Tag: New Zealand

Wellington Museum, and Word Stories from World War One

When my family last visited Wellington, we visited the World War One exhibition at the National Art Gallery and Wellington Museum, and the ANZAC memorial outside.

This history buff in me thought it was an excellent exhibition—as well as giving the full history of the origins of World War one and the war itself, it also contained dozens of newly colourised photographs from the war. They were both eye-opening and horrific. We’ve all seen photos of World War One … in black and white. These photos are an education, a reminder that those who fought in World War One, the Great War, the War to End All Wars, saw it in unglorious colour: brown and khaki and red.

A lot of red.

For today, I’d like to share something a little different that the word-nerd inside me found fascinating: the phrases from World War One which have become part of our everyday language. Okay, that might depend on where you live and what kind of family you grew up in!


While this is a French word, Australians and New Zealanders only began using it during World War One. Prior to this, we would have said ‘keepsake’.


My parents and grandparents often used this word to describe advertising brochures (aka junk mail), but it was originally used to refer to the masses of (unwanted?) official correspondence from headquarters … often used as toilet paper (needs must, I suppose). Yes, bumf is short for b** fodder.


Strife is taken from German, where strafe means to punish. It’s used to describe various forms of trouble

Blood bath

From a German description of the Somme in 1916. My great-grandfather was decorated for his service on the Somme, but he never talked about it. I guess this tells me why.


When Armoured Landships were originally under development in 1915, they were given the code name of ‘water tank’, because of their box-like structure. The name stuck, and we still call them tanks.

Break new ground

A phrase we often use without thinking of the difficult origins. It now refers to something that hasn’t been done before, but the original meaning was to dig a new trench.


If you’re American, you might not know about the food staple of bangers and mash (sausages and mashed potato). The sausages were called bangers because of their tendency to explode if the casing wasn’t pricked.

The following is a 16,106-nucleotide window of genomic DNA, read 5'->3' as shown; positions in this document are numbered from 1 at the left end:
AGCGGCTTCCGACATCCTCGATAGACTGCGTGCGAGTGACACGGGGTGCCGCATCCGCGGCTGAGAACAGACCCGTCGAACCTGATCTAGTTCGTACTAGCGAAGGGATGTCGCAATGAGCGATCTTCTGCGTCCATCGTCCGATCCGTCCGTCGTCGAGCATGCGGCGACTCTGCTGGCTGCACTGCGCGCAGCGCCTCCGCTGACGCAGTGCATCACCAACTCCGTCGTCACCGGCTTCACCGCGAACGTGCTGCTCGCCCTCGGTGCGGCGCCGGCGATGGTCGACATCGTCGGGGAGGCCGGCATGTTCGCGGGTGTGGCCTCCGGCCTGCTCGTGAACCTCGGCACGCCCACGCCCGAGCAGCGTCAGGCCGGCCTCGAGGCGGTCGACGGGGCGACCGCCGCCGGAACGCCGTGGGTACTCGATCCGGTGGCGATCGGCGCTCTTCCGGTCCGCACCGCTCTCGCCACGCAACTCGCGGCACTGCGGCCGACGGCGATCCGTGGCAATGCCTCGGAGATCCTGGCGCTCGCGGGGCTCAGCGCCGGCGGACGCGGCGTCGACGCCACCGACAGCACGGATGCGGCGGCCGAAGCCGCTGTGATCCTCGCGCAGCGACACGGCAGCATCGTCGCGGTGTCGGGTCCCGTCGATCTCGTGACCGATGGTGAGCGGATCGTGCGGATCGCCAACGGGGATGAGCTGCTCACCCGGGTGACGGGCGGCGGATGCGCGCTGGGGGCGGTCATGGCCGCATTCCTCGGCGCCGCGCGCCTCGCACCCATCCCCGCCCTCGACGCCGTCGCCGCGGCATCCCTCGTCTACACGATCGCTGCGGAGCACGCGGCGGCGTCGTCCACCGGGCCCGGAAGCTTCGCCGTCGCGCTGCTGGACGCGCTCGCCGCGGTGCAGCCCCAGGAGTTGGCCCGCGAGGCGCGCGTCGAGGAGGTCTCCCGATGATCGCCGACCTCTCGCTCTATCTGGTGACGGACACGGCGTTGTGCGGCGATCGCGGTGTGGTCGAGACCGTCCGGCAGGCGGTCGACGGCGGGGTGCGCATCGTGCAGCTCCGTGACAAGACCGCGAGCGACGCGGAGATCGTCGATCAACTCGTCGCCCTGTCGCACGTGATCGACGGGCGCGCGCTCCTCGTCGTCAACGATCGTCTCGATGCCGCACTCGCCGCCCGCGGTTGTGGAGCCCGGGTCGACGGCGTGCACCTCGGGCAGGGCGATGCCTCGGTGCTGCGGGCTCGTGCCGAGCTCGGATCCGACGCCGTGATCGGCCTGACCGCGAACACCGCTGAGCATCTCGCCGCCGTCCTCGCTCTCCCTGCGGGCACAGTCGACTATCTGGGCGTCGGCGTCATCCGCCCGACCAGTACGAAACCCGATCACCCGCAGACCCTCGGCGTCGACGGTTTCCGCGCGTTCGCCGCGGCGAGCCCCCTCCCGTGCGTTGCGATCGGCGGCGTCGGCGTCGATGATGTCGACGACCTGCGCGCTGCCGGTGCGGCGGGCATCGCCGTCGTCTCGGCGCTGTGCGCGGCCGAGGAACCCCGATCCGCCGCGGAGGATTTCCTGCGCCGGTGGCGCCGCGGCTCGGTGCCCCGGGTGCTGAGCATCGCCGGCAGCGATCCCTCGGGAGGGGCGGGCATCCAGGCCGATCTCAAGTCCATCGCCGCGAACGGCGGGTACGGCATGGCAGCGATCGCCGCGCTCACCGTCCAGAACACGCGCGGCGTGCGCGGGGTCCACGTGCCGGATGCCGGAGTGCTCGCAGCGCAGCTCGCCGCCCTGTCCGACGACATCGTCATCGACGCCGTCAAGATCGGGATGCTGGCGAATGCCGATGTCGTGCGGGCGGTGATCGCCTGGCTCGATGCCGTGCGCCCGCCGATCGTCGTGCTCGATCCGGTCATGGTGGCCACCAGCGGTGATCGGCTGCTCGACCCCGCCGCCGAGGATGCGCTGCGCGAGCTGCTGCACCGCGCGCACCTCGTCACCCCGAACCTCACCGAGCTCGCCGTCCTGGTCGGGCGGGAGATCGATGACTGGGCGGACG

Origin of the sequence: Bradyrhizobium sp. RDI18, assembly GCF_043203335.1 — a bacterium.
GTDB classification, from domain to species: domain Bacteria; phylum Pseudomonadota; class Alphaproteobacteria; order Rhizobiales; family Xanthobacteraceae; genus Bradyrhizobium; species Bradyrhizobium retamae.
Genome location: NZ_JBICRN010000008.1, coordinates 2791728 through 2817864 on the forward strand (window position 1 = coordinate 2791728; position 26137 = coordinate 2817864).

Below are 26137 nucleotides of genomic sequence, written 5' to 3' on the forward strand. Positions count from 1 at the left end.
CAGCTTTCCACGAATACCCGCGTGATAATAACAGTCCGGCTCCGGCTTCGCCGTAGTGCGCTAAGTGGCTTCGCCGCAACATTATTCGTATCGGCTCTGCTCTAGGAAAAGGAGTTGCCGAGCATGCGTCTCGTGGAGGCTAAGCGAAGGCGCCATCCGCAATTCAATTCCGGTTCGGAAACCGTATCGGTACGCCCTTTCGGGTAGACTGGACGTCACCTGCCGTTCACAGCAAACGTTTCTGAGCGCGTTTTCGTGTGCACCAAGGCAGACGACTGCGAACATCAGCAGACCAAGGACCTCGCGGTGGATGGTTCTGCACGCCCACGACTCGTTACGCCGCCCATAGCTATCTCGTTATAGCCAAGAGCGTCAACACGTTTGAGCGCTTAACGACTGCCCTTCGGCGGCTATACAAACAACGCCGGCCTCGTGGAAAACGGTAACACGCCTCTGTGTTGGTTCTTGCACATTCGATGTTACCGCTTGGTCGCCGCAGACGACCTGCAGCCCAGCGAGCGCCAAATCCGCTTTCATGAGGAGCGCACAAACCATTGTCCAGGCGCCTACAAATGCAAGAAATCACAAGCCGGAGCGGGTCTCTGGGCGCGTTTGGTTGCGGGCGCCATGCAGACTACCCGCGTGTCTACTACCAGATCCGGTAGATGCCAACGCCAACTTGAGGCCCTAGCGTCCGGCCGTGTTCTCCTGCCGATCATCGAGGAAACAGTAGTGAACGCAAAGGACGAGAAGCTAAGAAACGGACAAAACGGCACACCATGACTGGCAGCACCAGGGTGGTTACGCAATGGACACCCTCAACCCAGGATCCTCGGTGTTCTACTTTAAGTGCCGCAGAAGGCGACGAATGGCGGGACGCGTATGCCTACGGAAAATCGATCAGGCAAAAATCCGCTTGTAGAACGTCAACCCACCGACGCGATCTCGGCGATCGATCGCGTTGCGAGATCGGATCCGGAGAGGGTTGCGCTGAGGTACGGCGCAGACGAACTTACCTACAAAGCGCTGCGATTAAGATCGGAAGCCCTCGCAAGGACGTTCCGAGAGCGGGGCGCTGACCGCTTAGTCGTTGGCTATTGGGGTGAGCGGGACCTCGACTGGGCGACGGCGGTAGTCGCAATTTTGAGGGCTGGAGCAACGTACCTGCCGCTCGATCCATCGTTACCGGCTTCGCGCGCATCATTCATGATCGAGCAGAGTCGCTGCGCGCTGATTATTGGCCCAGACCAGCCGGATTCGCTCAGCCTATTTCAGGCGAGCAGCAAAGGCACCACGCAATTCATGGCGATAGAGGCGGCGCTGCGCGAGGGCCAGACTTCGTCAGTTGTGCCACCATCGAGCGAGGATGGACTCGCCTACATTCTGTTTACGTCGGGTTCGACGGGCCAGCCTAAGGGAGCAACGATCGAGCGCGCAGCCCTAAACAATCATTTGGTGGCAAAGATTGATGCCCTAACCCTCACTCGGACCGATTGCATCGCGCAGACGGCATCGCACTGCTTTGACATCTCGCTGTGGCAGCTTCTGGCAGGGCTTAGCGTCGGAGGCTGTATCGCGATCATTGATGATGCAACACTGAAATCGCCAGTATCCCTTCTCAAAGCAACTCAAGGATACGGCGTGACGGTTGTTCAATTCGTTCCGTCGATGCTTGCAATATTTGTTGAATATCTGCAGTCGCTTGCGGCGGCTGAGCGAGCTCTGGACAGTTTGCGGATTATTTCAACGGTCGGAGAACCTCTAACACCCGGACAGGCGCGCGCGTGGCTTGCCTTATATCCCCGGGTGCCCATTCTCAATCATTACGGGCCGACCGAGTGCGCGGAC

What word stories do you have?

Movie Review: Hunt for the Wilderpeople

We spent a family night at the movies a couple of weeks back, seeing the latest New Zealand blockbuster, Hunt for the Wilderpeople. I thought we were the last people in the country to see it, because it’s already been playing cinemas for three months, so I was a little surprised to see the cinema was almost full.

Okay, so it only sat 70 people, but still …

Ricky Baker is a foster child, a kid who has grown up in the system and earned himself a reputation as a real bad egg. His placement with Aunt Bella is his last stop before juvie. So when the unthinkable happens he does what any normal teen would do: fakes his own death and runs off into the bush. Uncle Hector (aka Heck) is obliged to follow, because no responsible adult is going to leave a town kid lost in the bush. Especially not after he’s shown the level of bushcraft Ricky has shown.

One thing leads to another, and soon Ricky and Heck are on the run from the social worker, the police, the armed offenders squad (I suspect all of the armed offenders squad), intrepid hunters, a nutty conspiracy theorist, and some wild pigs.

It’s a toss-up as to who is the most dangerous, but I think Ricky wins. Or maybe the pigs.

Underneath the comedy and bluster and farce, Hunter for the Wilderpeople a tale of family. It’s based on a novel Wild Pork and Watercress by Barry Crump, and stars Sam Neill, Rhys Darby and Julian Dennison.

Those of us who were alive in the eighties and remember Crumpy’s TV ads for Toyota enjoyed the vintage Toyota ute in the film, and the cameo from Scotty, Crumpy’s townie offsider.

Yes, he’s looking a bit older 🙂

It is one of those movies where the extended trailer tells you most of the story. Here it is:

Yes, the New Zealand bush really looks like that.

Yes, the prison at the end of the movie is a real prison.

No, we don’t all have guns. Although if we were all going to meet pigs like that, we’d need them.

No, the New Zealand police don’t usually carry weapons.

Although some highway patrols do, in case they come across escaped sheep endangering traffic. I found this out on last week’s episode of Highway Patrol.